"My shoes are handmade in London using mostly Spanish leather, which is the best quality," he says. "I draw the shoe on the last, which means I can be very accurate when it comes to fit, and most of my designs are high, so it is important the shoe is well balanced. My designs have attitude, too: they are for confident women."
Are shoes at the bargain basement end of the market really not worth even the £20 price tag? Malcolm Collins, buying director of footwear and accessories at New Look, now the number one retailer of footwear in the UK, disagrees.
"The feedback from the women who buy our shoes is that they love them. Our shoes are made from leather, and they are as comfy as any designer shoe. We spend a lot of money on research and development ensuring our shoes fit properly."
And while I would dispute the comfort rating of New Look's platforms — I tested a cream patent pair on the cobbles of New York and found them so unyielding I almost lost the will to live — are designer shoes that much better made? The £400 Manolo Blahnik sandals I had flown from Barney's in New York to wear at the Oscars were comfy, but the crystal buckle came off while I was talking to John Travolta, so I had to quickly remove the other one.
Miu Miu's grey suede peep-toes cost £300, but the peep still cut into my big toe. My Bottega Veneta brown strappy sandals with Swarovski crystal heel cost more than my car but have such thin soles I could feel every pebble and wore out after one or two wears.
My new Bottega patent gladiators gave me blistered heels. My Burberry riding boots, which cost £500, were lovely until the little strap you pull to get them on snapped. ADESIGNER bag, if you treat it gently, can be an investment. Shoes, as I discovered when I tried to sell my Bottega Veneta wedding sandals to a snooty exchange store in Kensington, hold their value only if they have never been worn; even the smallest scratch on the sole renders them almost worthless.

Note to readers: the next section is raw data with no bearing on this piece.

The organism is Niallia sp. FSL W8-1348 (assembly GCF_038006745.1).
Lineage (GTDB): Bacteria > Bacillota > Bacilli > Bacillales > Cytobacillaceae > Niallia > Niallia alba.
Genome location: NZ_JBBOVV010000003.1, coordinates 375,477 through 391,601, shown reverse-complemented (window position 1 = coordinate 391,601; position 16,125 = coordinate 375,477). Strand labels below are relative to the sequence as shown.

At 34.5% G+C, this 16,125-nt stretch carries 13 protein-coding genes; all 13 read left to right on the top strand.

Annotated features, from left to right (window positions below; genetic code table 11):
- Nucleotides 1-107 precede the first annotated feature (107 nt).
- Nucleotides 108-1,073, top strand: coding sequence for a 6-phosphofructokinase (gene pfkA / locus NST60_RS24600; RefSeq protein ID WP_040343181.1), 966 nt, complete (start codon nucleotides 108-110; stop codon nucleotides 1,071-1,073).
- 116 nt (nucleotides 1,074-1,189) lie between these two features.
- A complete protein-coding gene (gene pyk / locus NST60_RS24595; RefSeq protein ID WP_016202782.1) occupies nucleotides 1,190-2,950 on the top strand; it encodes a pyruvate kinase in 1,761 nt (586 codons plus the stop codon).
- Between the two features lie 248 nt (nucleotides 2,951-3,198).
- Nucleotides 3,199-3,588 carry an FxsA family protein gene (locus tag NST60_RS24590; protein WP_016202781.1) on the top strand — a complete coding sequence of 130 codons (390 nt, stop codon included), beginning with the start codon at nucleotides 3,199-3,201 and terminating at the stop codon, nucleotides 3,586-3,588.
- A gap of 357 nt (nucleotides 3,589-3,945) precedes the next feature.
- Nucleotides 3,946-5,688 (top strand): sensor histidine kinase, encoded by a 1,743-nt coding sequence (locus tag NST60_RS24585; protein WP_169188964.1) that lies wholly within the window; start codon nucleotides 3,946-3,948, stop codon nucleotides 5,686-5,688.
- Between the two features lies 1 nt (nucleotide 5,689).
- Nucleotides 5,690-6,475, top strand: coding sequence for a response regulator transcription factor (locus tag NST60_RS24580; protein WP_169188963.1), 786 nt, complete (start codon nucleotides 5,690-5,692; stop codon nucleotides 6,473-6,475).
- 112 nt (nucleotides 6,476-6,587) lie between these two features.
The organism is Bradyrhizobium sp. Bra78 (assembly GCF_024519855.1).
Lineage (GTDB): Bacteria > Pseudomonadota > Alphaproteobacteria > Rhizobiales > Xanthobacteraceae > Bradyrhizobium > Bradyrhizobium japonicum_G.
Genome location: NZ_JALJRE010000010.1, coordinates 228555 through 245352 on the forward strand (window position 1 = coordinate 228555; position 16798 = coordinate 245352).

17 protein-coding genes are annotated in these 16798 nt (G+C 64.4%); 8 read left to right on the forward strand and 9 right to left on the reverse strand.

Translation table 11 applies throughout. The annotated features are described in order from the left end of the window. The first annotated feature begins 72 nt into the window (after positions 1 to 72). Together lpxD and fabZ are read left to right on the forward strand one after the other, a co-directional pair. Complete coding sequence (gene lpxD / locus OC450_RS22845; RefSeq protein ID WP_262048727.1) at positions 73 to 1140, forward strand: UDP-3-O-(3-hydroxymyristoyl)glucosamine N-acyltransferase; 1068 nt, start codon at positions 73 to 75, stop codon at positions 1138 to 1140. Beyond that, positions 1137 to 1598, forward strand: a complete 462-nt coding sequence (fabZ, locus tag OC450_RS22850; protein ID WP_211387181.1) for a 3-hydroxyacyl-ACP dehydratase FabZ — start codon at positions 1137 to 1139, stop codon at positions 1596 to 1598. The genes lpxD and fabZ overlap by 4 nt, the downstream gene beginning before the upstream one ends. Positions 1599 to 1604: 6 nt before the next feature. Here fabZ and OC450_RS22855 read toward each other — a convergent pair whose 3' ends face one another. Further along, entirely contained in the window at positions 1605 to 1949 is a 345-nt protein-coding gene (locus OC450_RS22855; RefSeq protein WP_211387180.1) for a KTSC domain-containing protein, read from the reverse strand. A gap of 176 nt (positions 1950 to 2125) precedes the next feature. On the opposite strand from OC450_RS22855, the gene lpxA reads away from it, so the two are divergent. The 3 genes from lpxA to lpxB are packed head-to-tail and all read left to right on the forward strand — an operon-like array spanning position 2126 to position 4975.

If you must have a designer shoe, why not pop along to Gap and try on the collection designed by the hottest name in shoes, Pierre Hardy: no pair costs more than £70 — spring's bestseller is the navy suede ballet flat, for just £35.
While I have, for years, been hugely critical of the cheap shoes at M& S, the new summer collection is a revelation: I love a pair of silver leather platforms with a chunky heel (£25), a pair of soft green patent leather slingbacks (£19.50) and a patent shoe boot (£49.50). The highest platforms even come with inbuilt cushions (Insolias) for the balls of your feet.
I also love the very high-fashion but relatively comfy shoes at Reiss, which hover around £100. If you must have a shoe by a couturier, then go to Bally; the Swiss cobbler has cannily hired Brian Atwood: I love his cork-soled gladiator sandal, at £240.
Then do as the New Yorkers do, and turn up at an event in sneakers, stooping to get your glads out of their little cloth bag at the door.
During couture week in Paris earlier this month, I overhead one Manhattan fashionista wailing: "My shoes don't do pavements!" Neither, at these prices, should you.